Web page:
But Roman prefers to see Team Miles as a testament to the intent of the Centennial Challenges.

“We wanted to involve people who are not within our circle,” she said. “We want the housewives from Oklahoma and the ranchers from Montana. We want everybody to contribute to our journey to Mars.”

To make it this far, Team Miles had to place in the top five in at least one of three competitio­ns, each requiring hundreds of pages of research detailing how its CubeSat will work.

Team Miles finished first, fifth and then first again, accumulati­ng $80,000 in prize money, all of which has been reinvested in the project.

When team members learned of their initial victory, during live announceme­nts via Skype, their cheers were so loud that NASA asked that all teams turn off their microphone­s for later announceme­nts.

“See, we’re already changing NASA,” said Team Miles member Bill Shaw, 50, a University of Tampa graduate with a degree in management informatio­n systems who teaches robotics at local high schools and founded the nonprofit Tampa Hackerspac­e.

Hackerspac­e provides equipment, classes and mentoring for technology driven projects and initially brought the team together.

Six of the members volunteer at the Hackerspac­e headquarte­rs, 4931 W Nassau St.

Yet only Faler and Sydnie Pierce, who lives in California, have any real-world experience working with satellites, and even that is limited.

Team Miles members Don Smith of Michigan and Frank Fomby of South Carolina have tinkered with satellites for fun.

Pierce has an aerospace engineerin­g degree from Embry-Riddle Aeronautic­al University, but Faler, Smith and Fomby picked up their knowledge over the years by reading books and attending seminars.


Some other team members have learned as the contest progresses and found ways to integrate their own unique skills into the process.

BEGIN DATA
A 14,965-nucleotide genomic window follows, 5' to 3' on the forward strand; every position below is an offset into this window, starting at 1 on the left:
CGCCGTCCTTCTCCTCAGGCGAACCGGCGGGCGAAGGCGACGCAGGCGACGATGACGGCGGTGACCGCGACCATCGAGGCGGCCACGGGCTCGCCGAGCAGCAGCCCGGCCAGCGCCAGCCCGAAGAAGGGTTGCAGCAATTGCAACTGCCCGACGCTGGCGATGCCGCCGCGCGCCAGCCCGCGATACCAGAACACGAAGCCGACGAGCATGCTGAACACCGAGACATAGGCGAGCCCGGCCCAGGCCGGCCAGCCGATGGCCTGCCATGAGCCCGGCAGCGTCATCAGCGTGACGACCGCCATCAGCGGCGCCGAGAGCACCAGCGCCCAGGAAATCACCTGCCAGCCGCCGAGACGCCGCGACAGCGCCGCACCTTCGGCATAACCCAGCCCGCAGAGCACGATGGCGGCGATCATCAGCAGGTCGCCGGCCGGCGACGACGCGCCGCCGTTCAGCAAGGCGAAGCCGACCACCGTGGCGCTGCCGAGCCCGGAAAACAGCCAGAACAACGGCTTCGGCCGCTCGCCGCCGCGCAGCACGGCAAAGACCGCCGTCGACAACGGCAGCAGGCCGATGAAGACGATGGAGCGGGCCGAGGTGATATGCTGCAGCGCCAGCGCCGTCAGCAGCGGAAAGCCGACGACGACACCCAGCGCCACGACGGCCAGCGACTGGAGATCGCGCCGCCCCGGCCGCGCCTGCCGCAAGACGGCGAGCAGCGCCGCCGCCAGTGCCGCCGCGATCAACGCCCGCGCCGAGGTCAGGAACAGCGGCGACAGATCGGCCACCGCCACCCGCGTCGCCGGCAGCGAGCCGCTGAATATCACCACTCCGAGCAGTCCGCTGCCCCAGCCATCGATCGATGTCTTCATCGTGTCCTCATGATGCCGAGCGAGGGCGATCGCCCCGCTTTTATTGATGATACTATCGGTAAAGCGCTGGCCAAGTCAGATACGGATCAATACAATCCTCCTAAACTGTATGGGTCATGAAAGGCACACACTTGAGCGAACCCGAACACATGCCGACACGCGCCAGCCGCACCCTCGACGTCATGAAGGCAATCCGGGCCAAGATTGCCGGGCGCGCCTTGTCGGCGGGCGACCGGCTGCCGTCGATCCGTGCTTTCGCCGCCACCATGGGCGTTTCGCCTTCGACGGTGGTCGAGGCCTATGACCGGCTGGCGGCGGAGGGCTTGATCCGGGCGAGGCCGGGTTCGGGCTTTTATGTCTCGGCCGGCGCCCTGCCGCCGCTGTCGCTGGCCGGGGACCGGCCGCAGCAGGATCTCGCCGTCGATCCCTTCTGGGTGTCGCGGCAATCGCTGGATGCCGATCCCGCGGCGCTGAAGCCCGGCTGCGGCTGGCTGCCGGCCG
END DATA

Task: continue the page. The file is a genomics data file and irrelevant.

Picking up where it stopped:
J. Kent, for instance, a University of South Florida graduate in the fine arts, has been relied upon for turning visions into highly technical schematics.

Giorgos Papabeis, considered an associate team member, has a degree in computer animation from the Internatio­nal Academy of Design & Technology and produced a video for initial fundraisin­g.

IT profession­al Wingeier, with the degree from the University of Phoenix, helps with infrastruc­ture plus ground communicat­ion. “Digital janitor,” he calls himself.

Their shortcomin­gs in pedigree are not lost on Wingeier.

“After that first competitio­n, I kept saying, ‘We beat Cornell. We beat MIT,’ ” he said. “We have a real shot at this.”

Team Miles still must raise $500,000 through investors to complete a prototype if it is chosen on June 8, though the team doesn’t think that will be an issue considerin­g the possible prize money if it wins a spot on the rocket.

Plus, it will own the patent, not NASA, so the technology can boost the company that team members recently founded: Miles Space.

Ultimately, though, it’s not about the money, they said.

“I don’t care if I make millions or go broke,” Wingeier said. “This is about my 7-year-old daughter knowing that her daddy played a role in something historic.”

For the entire team, it’s also about realizing a childhood dream of space exploratio­n. That’s what inspired them to find their team name in a signature line from a beloved poem.

“‘I have promises to keep and miles to go before I sleep’ — Robert Frost,” declares team leader Faler. “Space is classy. You choose a waltz, not techno.”

Times ?? Alex Wingeier, from left, Wes Faler and Bill Shaw are part of Team Miles, a group taking part in a NASA challenge that aims to send humans to Mars.
OCTAVIO JONES | Times Alex Wingeier, from left, Wes Faler and Bill Shaw are part of Team Miles, a group taking part in a NASA challenge that aims to send humans to Mars.